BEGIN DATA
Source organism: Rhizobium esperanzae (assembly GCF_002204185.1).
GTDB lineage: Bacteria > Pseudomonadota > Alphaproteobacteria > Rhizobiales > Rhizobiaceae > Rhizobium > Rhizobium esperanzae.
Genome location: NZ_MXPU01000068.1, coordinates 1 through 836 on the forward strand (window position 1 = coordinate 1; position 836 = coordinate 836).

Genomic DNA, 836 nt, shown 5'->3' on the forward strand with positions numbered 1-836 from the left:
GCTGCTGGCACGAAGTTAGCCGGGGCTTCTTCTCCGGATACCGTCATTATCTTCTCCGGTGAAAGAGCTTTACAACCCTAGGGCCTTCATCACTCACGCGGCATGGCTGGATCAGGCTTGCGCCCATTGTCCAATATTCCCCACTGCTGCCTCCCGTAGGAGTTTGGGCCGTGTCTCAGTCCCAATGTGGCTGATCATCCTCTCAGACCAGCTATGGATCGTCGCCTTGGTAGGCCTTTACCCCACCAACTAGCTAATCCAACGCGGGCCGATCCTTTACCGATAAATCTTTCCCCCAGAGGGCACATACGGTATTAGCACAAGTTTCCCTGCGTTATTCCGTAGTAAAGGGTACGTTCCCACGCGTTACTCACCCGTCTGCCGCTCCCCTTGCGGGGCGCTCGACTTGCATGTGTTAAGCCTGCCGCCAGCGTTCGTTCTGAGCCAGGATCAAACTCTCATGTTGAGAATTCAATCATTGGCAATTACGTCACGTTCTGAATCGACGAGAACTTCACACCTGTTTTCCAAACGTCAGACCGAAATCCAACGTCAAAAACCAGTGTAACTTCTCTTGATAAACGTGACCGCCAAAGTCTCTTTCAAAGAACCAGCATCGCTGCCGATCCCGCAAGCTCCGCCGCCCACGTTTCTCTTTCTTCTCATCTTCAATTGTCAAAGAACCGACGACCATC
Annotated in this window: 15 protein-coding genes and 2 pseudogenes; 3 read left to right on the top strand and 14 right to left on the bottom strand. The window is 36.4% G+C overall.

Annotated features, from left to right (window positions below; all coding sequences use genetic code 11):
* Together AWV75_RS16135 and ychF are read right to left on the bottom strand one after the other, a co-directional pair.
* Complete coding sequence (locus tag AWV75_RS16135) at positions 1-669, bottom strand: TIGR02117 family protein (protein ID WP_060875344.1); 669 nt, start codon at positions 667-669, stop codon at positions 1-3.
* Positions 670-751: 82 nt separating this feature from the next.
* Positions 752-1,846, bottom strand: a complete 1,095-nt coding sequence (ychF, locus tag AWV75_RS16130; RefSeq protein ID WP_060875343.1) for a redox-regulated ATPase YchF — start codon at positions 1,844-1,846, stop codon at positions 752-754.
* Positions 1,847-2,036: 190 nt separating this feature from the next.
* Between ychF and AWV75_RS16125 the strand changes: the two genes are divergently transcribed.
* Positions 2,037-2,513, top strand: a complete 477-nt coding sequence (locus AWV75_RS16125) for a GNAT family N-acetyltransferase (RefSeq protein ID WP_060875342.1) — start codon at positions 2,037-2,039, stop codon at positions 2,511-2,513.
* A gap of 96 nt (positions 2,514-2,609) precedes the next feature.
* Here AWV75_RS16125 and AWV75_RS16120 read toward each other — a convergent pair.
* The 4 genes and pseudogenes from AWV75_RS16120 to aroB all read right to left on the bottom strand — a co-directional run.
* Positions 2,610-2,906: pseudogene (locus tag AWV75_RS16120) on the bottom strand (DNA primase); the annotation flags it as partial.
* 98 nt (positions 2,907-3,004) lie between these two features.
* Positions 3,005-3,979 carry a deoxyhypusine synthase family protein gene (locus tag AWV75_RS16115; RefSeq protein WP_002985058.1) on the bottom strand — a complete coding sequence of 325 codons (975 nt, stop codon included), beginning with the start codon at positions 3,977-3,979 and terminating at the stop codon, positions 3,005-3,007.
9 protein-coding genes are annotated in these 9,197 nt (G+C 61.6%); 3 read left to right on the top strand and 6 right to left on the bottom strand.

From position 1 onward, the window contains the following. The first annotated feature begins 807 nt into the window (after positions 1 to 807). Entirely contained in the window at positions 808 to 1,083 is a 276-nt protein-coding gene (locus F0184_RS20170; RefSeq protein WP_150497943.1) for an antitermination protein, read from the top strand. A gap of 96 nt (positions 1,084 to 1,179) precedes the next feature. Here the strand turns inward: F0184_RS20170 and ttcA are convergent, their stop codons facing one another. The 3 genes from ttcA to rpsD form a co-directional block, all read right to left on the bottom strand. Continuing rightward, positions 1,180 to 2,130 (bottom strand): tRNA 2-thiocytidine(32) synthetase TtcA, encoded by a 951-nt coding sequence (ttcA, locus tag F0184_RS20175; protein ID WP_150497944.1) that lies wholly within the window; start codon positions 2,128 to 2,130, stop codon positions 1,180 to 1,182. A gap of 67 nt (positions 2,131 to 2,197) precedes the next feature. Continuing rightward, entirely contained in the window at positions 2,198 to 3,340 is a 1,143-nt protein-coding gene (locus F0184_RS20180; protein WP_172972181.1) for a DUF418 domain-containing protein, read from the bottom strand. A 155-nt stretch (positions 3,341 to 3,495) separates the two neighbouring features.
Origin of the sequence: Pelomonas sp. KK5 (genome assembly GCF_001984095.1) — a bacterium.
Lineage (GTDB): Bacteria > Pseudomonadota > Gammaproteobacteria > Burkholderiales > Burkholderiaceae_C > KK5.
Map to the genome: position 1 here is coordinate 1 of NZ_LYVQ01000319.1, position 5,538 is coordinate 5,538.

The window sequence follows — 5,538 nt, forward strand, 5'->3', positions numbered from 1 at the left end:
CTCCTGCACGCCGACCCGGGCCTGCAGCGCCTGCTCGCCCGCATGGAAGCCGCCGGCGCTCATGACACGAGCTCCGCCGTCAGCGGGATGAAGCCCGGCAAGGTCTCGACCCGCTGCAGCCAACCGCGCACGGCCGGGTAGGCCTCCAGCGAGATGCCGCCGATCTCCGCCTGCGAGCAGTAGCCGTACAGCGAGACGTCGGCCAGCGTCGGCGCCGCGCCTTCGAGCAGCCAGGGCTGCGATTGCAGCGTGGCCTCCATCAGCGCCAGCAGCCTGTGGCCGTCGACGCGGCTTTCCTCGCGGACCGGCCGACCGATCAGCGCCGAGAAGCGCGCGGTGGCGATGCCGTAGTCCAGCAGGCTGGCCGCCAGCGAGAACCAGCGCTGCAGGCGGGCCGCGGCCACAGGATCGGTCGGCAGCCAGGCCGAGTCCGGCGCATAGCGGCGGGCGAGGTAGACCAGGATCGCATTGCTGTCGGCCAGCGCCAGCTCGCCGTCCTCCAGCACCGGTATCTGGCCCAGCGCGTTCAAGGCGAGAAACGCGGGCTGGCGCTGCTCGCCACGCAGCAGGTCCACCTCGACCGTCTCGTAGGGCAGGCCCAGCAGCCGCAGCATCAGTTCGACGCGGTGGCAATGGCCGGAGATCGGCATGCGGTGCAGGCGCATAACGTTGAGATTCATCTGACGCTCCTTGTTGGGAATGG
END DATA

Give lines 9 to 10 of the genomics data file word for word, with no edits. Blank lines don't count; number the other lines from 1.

* Complete coding sequence (locus tag AWV75_RS16135) at positions 1-669, bottom strand: TIGR02117 family protein (protein ID WP_060875344.1); 669 nt, start codon at positions 667-669, stop codon at positions 1-3.
* Positions 670-751: 82 nt separating this feature from the next.